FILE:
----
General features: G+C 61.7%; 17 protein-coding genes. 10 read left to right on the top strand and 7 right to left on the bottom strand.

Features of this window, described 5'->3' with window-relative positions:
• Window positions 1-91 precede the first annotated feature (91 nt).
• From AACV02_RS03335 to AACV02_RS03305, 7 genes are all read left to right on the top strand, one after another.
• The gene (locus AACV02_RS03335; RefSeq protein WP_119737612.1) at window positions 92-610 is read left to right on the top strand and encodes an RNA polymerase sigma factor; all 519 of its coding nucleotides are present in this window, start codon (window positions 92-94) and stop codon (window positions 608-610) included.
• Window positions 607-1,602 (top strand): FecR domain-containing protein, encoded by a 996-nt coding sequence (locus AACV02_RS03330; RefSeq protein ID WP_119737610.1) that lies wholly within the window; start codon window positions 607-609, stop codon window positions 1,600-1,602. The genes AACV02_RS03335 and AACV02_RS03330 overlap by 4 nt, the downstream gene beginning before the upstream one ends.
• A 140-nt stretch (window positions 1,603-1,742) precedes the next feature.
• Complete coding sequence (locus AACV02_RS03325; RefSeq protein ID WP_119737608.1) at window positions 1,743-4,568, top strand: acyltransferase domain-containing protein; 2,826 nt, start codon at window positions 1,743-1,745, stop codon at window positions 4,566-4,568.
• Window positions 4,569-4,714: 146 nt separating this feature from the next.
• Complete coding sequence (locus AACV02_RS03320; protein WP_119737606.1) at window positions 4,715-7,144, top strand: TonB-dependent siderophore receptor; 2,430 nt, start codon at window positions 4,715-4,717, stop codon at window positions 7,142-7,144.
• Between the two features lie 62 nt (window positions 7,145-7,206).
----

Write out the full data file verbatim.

General features: G+C 61.7%; 17 protein-coding genes. 10 read left to right on the top strand and 7 right to left on the bottom strand.

Features of this window, described 5'->3' with window-relative positions:
• Window positions 1-91 precede the first annotated feature (91 nt).
• From AACV02_RS03335 to AACV02_RS03305, 7 genes are all read left to right on the top strand, one after another.
• The gene (locus AACV02_RS03335; RefSeq protein WP_119737612.1) at window positions 92-610 is read left to right on the top strand and encodes an RNA polymerase sigma factor; all 519 of its coding nucleotides are present in this window, start codon (window positions 92-94) and stop codon (window positions 608-610) included.
• Window positions 607-1,602 (top strand): FecR domain-containing protein, encoded by a 996-nt coding sequence (locus AACV02_RS03330; RefSeq protein ID WP_119737610.1) that lies wholly within the window; start codon window positions 607-609, stop codon window positions 1,600-1,602. The genes AACV02_RS03335 and AACV02_RS03330 overlap by 4 nt, the downstream gene beginning before the upstream one ends.
• A 140-nt stretch (window positions 1,603-1,742) precedes the next feature.
• Complete coding sequence (locus AACV02_RS03325; RefSeq protein ID WP_119737608.1) at window positions 1,743-4,568, top strand: acyltransferase domain-containing protein; 2,826 nt, start codon at window positions 1,743-1,745, stop codon at window positions 4,566-4,568.
• Window positions 4,569-4,714: 146 nt separating this feature from the next.
• Complete coding sequence (locus AACV02_RS03320; protein WP_119737606.1) at window positions 4,715-7,144, top strand: TonB-dependent siderophore receptor; 2,430 nt, start codon at window positions 4,715-4,717, stop codon at window positions 7,142-7,144.
• Between the two features lie 62 nt (window positions 7,145-7,206).